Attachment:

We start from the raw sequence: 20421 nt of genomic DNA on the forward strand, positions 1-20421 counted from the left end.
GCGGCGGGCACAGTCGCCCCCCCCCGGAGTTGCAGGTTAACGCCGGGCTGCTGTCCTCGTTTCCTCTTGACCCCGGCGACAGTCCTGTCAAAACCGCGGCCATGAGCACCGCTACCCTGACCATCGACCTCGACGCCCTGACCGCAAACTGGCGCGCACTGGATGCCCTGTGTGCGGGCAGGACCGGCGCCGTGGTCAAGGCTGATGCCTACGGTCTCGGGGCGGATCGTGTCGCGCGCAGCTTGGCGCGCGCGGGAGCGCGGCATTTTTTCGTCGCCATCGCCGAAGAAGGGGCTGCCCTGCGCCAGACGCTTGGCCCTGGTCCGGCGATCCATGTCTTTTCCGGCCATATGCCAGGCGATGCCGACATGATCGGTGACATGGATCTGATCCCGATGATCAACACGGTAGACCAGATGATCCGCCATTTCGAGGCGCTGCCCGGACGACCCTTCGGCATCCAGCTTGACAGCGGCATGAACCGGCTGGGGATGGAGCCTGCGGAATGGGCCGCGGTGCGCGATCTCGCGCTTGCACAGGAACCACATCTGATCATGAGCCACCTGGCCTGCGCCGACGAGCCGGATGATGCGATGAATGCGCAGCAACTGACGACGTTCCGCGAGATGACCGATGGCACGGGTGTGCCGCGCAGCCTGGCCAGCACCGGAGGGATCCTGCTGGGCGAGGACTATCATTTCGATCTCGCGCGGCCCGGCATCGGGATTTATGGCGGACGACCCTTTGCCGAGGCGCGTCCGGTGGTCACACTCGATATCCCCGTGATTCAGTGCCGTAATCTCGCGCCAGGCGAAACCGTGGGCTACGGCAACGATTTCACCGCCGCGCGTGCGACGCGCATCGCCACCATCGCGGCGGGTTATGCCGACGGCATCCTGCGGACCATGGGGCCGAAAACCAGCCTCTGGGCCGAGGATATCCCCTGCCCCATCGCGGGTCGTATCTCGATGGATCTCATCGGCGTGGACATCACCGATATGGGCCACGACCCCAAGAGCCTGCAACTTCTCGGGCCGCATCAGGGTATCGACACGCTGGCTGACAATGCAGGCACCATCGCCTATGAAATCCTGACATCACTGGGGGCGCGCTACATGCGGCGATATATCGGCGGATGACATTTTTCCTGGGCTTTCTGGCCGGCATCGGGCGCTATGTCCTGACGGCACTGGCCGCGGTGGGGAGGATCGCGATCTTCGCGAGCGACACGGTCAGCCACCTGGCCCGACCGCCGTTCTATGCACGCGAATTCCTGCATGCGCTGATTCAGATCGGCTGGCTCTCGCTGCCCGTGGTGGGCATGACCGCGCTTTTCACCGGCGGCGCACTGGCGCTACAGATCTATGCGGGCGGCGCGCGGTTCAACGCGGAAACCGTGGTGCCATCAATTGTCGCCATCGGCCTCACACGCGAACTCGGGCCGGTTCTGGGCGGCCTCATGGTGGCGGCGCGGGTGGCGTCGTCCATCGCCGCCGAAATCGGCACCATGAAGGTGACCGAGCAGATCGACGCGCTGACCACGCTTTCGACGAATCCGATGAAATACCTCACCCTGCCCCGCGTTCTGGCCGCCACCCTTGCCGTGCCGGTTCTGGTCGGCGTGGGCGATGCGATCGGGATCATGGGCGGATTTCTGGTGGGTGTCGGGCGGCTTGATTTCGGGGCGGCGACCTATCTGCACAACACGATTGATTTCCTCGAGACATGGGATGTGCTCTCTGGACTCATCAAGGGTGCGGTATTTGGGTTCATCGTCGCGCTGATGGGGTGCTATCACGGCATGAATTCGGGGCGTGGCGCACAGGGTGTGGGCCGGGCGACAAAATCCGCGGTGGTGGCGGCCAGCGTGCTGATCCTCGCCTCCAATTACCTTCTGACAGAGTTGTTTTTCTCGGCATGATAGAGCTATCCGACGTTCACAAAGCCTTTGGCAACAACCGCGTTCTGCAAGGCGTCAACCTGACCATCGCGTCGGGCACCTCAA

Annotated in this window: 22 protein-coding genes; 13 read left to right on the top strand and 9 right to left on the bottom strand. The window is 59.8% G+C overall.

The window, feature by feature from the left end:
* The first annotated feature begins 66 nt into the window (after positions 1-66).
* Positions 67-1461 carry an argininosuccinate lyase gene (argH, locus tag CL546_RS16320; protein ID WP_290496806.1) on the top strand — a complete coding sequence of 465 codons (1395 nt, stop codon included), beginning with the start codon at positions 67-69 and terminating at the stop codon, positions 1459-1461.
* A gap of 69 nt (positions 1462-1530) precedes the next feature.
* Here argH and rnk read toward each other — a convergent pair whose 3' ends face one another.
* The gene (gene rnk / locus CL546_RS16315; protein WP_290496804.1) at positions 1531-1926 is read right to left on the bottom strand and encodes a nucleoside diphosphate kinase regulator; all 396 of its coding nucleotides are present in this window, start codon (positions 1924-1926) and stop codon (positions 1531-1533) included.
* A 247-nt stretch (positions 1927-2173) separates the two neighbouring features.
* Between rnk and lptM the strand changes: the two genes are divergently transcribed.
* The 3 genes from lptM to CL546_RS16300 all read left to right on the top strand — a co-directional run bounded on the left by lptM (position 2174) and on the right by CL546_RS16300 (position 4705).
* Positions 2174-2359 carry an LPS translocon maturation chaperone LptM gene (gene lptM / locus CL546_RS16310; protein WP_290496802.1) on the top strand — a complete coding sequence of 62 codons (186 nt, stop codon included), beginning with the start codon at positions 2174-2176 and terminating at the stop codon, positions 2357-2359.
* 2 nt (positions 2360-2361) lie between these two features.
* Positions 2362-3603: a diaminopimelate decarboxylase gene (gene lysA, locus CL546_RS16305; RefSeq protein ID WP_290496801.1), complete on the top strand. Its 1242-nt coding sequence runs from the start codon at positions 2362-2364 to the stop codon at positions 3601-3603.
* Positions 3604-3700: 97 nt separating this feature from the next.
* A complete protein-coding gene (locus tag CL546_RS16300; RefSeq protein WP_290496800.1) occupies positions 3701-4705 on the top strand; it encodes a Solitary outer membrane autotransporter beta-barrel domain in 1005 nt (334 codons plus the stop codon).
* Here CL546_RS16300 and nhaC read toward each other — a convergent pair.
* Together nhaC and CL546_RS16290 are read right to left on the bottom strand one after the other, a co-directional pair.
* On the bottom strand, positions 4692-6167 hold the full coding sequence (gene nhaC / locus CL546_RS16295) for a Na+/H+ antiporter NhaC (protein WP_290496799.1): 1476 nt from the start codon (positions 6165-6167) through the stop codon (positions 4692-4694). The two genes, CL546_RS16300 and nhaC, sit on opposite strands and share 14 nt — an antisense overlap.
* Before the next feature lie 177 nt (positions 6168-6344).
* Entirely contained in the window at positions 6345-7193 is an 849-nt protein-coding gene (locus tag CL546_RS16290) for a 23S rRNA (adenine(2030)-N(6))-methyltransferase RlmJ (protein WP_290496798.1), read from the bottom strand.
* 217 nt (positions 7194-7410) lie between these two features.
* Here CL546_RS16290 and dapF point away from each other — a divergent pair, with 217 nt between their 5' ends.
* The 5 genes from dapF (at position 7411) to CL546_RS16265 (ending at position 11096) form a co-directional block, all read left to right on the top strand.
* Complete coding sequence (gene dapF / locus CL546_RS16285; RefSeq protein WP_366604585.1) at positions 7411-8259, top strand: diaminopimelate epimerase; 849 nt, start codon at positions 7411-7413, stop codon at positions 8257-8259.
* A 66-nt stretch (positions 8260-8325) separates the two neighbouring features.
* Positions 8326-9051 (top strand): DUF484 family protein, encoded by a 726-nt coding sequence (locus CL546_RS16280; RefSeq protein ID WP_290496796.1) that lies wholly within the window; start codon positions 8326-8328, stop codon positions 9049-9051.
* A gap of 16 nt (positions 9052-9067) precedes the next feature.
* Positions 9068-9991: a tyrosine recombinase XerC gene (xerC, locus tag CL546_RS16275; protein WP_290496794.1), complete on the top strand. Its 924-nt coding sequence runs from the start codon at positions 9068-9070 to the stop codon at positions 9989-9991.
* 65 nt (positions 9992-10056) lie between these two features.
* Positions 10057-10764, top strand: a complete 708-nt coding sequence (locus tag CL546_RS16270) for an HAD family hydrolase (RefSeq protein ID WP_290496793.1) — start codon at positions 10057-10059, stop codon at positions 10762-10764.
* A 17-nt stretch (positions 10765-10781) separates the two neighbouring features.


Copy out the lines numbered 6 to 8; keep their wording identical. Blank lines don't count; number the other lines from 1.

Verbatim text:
* Positions 67-1461 carry an argininosuccinate lyase gene (argH, locus tag CL546_RS16320; protein ID WP_290496806.1) on the top strand — a complete coding sequence of 465 codons (1395 nt, stop codon included), beginning with the start codon at positions 67-69 and terminating at the stop codon, positions 1459-1461.
* A gap of 69 nt (positions 1462-1530) precedes the next feature.
* Here argH and rnk read toward each other — a convergent pair whose 3' ends face one another.